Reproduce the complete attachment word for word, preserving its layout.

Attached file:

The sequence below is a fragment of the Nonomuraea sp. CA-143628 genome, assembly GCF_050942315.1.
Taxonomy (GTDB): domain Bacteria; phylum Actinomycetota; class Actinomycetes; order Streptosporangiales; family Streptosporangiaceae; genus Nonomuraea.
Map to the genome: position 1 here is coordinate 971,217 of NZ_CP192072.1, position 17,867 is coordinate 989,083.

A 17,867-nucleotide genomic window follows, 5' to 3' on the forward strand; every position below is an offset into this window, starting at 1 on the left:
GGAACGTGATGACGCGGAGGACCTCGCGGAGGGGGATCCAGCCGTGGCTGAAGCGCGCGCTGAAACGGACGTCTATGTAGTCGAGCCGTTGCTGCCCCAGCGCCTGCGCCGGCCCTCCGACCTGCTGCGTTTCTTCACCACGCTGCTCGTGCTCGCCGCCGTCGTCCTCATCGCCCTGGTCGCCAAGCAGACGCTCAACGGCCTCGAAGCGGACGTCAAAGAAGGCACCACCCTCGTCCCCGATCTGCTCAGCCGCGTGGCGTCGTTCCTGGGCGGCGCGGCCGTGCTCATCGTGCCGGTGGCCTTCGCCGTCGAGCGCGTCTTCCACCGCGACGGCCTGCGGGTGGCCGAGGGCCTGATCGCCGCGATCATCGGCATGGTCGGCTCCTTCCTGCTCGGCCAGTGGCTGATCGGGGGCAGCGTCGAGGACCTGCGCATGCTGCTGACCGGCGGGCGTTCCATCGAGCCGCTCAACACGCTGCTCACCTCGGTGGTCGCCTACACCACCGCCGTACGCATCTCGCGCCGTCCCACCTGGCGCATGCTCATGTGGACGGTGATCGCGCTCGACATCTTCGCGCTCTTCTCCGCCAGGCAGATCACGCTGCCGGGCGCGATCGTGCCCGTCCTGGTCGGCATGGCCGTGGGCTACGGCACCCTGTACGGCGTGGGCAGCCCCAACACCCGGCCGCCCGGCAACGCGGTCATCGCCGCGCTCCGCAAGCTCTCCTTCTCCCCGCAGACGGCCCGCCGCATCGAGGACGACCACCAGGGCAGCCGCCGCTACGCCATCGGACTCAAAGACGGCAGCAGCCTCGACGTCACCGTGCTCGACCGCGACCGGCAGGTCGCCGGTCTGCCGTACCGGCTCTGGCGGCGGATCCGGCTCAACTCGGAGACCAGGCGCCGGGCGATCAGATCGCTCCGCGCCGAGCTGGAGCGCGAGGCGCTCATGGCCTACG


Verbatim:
The sequence below is a fragment of the Nonomuraea sp. CA-143628 genome, assembly GCF_050942315.1.
Taxonomy (GTDB): domain Bacteria; phylum Actinomycetota; class Actinomycetes; order Streptosporangiales; family Streptosporangiaceae; genus Nonomuraea.
Map to the genome: position 1 here is coordinate 971,217 of NZ_CP192072.1, position 17,867 is coordinate 989,083.

A 17,867-nucleotide genomic window follows, 5' to 3' on the forward strand; every position below is an offset into this window, starting at 1 on the left:
GGAACGTGATGACGCGGAGGACCTCGCGGAGGGGGATCCAGCCGTGGCTGAAGCGCGCGCTGAAACGGACGTCTATGTAGTCGAGCCGTTGCTGCCCCAGCGCCTGCGCCGGCCCTCCGACCTGCTGCGTTTCTTCACCACGCTGCTCGTGCTCGCCGCCGTCGTCCTCATCGCCCTGGTCGCCAAGCAGACGCTCAACGGCCTCGAAGCGGACGTCAAAGAAGGCACCACCCTCGTCCCCGATCTGCTCAGCCGCGTGGCGTCGTTCCTGGGCGGCGCGGCCGTGCTCATCGTGCCGGTGGCCTTCGCCGTCGAGCGCGTCTTCCACCGCGACGGCCTGCGGGTGGCCGAGGGCCTGATCGCCGCGATCATCGGCATGGTCGGCTCCTTCCTGCTCGGCCAGTGGCTGATCGGGGGCAGCGTCGAGGACCTGCGCATGCTGCTGACCGGCGGGCGTTCCATCGAGCCGCTCAACACGCTGCTCACCTCGGTGGTCGCCTACACCACCGCCGTACGCATCTCGCGCCGTCCCACCTGGCGCATGCTCATGTGGACGGTGATCGCGCTCGACATCTTCGCGCTCTTCTCCGCCAGGCAGATCACGCTGCCGGGCGCGATCGTGCCCGTCCTGGTCGGCATGGCCGTGGGCTACGGCACCCTGTACGGCGTGGGCAGCCCCAACACCCGGCCGCCCGGCAACGCGGTCATCGCCGCGCTCCGCAAGCTCTCCTTCTCCCCGCAGACGGCCCGCCGCATCGAGGACGACCACCAGGGCAGCCGCCGCTACGCCATCGGACTCAAAGACGGCAGCAGCCTCGACGTCACCGTGCTCGACCGCGACCGGCAGGTCGCCGGTCTGCCGTACCGGCTCTGGCGGCGGATCCGGCTCAACTCGGAGACCAGGCGCCGGGCGATCAGATCGCTCCGCGCCGAGCTGGAGCGCGAGGCGCTCATGGCCTACG